Need some peer advice

Sidney Vianna

Post Responsibly
Leader
Admin
I was chastised for even bringing up what the customer wanted.
Need some peer advice
We are all prisoners of our experiences and, who knows, why your plant manager behaves the way he does, but life is too short for being abused on a daily basis, especially when the job market is hot, like NOW.

May you find the right path for you; good luck.
 

Mike S.

Happy to be Alive
Trusted Information Resource
We have a new customer who has requested a PPAP from us, the Plant Manager said that he had personally spoken with the owner of the new customer's company and that the owner of that company said that no PPAP would be required. I asked for some type of documentation to cover the demands of corporate and others at the new customer, nothing was documented and he would not reply to an email request for a summary of that conversation. Then, he said he'd be fine with a level 3 PPAP.

Please let me know what you think....

Hi Emmyd,

I think I know what's going on but rather than assume, I will ask.

How did the customer originally "request a PPAP"? Was it a written PO requirement, or was it a verbal request, or what?

How did the Plant Manager then say he'd be fine with a level 3 PPAP? Was this in an email or verbal or what?

Does a level 3 PPAP meet the original request?
 

Steve Prevette

Deming Disciple
Leader
Super Moderator
I'll suggest things are not so black and white. The CEO / line management is still in command (if I must think from a military perspective). Quality is a support role, and an internal role. But you have to find your own balance. If you can't look yourself in the mirror in the morning, then time to work on moving on. But senior managers come and go, at least in my experience. You'd have to look at what are you being paid, and can you say - they are in charge, I will do as they direct, and keep notes on what recommendations I made. I'd be very careful of giving a customer something that line management did not okay giving out. I did once or twice nudge the customer in a certain direction to look at something (everything is transparent when you are a government contractor) and that may or may not have come back to haunt me, but in the end when I was told to pick up my tools (and my 401k) and go home, that was not a problem.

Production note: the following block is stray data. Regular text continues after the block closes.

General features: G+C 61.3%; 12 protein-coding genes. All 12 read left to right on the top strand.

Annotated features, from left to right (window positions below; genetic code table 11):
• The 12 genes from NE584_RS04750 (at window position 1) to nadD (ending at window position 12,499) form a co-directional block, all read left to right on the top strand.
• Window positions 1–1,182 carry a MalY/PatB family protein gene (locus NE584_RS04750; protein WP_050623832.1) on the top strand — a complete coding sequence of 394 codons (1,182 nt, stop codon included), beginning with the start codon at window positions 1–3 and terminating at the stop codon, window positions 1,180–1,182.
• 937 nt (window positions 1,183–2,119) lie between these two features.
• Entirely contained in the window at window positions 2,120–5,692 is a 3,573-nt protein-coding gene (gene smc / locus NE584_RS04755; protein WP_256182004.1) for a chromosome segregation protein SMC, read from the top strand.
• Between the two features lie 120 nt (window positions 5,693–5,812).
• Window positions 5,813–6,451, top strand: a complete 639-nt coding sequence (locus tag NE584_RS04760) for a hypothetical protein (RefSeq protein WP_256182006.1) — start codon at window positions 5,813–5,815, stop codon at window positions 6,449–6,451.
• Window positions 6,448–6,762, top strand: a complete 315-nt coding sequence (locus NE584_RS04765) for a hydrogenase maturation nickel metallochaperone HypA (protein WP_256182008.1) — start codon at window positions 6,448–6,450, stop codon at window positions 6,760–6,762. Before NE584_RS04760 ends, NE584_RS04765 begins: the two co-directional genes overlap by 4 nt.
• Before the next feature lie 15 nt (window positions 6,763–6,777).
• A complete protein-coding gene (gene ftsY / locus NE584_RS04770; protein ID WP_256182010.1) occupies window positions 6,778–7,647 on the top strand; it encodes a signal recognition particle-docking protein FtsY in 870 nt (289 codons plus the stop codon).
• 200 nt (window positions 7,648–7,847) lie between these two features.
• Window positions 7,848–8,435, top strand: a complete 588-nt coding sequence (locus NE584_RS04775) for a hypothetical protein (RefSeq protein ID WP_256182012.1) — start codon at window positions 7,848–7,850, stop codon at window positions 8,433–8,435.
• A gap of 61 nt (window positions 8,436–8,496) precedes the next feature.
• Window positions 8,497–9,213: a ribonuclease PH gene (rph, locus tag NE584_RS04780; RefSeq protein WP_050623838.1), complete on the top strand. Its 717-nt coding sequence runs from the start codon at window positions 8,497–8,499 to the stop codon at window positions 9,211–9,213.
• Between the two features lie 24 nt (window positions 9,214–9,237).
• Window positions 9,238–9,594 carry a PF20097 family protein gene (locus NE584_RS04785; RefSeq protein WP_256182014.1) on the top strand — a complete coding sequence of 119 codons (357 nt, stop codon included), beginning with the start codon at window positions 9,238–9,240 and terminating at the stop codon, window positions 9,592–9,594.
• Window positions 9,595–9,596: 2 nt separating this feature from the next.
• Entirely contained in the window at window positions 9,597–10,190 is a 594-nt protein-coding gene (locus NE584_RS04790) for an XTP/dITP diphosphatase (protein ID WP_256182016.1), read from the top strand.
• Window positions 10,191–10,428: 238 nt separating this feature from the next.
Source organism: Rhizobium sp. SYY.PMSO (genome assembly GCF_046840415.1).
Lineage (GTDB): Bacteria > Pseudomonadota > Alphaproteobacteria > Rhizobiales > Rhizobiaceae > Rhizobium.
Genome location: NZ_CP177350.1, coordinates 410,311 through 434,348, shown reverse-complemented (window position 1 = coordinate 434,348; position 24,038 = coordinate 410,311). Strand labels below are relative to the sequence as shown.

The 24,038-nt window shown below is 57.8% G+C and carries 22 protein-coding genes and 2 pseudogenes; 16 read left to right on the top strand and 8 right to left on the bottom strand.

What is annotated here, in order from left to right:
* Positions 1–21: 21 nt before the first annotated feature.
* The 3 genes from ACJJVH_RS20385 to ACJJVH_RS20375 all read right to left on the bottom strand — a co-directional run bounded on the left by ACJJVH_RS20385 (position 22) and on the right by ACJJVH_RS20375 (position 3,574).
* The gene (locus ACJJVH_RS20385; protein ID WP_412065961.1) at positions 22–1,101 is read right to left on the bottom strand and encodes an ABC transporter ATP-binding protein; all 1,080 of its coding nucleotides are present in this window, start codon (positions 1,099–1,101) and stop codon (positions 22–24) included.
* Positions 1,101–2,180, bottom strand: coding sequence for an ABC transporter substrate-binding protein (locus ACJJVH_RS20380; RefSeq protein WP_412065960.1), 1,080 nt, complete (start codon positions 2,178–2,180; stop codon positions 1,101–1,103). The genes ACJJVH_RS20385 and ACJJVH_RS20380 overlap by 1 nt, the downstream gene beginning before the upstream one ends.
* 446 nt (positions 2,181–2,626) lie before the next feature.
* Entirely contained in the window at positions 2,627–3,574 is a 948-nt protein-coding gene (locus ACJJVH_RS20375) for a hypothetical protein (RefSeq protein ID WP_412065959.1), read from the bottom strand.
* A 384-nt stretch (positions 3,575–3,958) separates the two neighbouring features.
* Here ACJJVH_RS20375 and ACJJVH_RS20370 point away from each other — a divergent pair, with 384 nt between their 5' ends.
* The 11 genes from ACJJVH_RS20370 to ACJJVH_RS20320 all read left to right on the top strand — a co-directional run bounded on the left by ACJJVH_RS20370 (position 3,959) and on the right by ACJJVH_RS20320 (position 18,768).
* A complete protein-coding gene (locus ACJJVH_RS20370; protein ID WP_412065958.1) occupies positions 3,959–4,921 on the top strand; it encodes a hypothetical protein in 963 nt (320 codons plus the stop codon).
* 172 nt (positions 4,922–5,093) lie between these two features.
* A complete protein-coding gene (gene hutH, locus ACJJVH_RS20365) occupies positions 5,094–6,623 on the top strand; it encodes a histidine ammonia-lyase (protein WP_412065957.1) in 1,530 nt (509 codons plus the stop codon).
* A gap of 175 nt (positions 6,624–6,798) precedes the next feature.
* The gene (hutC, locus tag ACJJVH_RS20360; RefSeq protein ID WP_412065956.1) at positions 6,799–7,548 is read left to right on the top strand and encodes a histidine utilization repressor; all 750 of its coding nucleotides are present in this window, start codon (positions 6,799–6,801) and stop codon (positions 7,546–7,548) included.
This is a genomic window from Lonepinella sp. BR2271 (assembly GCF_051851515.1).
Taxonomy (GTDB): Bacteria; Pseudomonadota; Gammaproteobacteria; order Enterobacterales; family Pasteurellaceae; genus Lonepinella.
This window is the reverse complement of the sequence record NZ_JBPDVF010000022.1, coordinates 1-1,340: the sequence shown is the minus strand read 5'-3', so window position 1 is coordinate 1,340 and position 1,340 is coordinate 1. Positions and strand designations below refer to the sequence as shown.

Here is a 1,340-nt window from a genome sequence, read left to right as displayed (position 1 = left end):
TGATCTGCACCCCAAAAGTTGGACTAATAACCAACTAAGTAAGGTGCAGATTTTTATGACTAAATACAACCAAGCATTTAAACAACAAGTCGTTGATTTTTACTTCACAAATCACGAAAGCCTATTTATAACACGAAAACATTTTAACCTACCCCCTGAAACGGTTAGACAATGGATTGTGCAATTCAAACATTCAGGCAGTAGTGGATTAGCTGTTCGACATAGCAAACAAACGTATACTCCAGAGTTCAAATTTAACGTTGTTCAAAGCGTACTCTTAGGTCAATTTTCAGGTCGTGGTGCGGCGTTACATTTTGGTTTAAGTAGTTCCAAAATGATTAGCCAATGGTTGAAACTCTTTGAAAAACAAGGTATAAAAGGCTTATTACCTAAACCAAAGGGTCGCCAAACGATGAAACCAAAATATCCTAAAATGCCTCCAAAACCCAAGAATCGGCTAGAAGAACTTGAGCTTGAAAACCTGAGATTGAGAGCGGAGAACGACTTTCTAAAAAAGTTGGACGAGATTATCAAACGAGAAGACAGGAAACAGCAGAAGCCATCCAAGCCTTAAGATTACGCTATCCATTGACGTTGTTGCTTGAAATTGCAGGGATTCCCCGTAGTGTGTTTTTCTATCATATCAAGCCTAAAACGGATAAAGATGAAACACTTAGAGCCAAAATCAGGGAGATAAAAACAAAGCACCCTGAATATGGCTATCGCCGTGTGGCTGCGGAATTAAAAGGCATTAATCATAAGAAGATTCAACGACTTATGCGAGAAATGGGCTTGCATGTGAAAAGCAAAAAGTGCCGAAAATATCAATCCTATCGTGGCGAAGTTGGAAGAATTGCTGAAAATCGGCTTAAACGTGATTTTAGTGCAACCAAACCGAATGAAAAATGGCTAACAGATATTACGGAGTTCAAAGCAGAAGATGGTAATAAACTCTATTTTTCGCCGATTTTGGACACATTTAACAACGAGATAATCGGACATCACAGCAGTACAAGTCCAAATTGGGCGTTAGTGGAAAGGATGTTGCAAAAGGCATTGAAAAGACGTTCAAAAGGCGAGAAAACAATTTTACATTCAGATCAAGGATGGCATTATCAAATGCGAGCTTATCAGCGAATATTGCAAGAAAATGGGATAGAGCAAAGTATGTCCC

Mike S.

Happy to be Alive
Trusted Information Resource
I'll suggest things are not so black and white. The CEO / line management is still in command (if I must think from a military perspective). Quality is a support role, and an internal role. But you have to find your own balance. If you can't look yourself in the mirror in the morning, then time to work on moving on. But senior managers come and go, at least in my experience. You'd have to look at what are you being paid, and can you say - they are in charge, I will do as they direct, and keep notes on what recommendations I made. I'd be very careful of giving a customer something that line management did not okay giving out. I did once or twice nudge the customer in a certain direction to look at something (everything is transparent when you are a government contractor) and that may or may not have come back to haunt me, but in the end when I was told to pick up my tools (and my 401k) and go home, that was not a problem.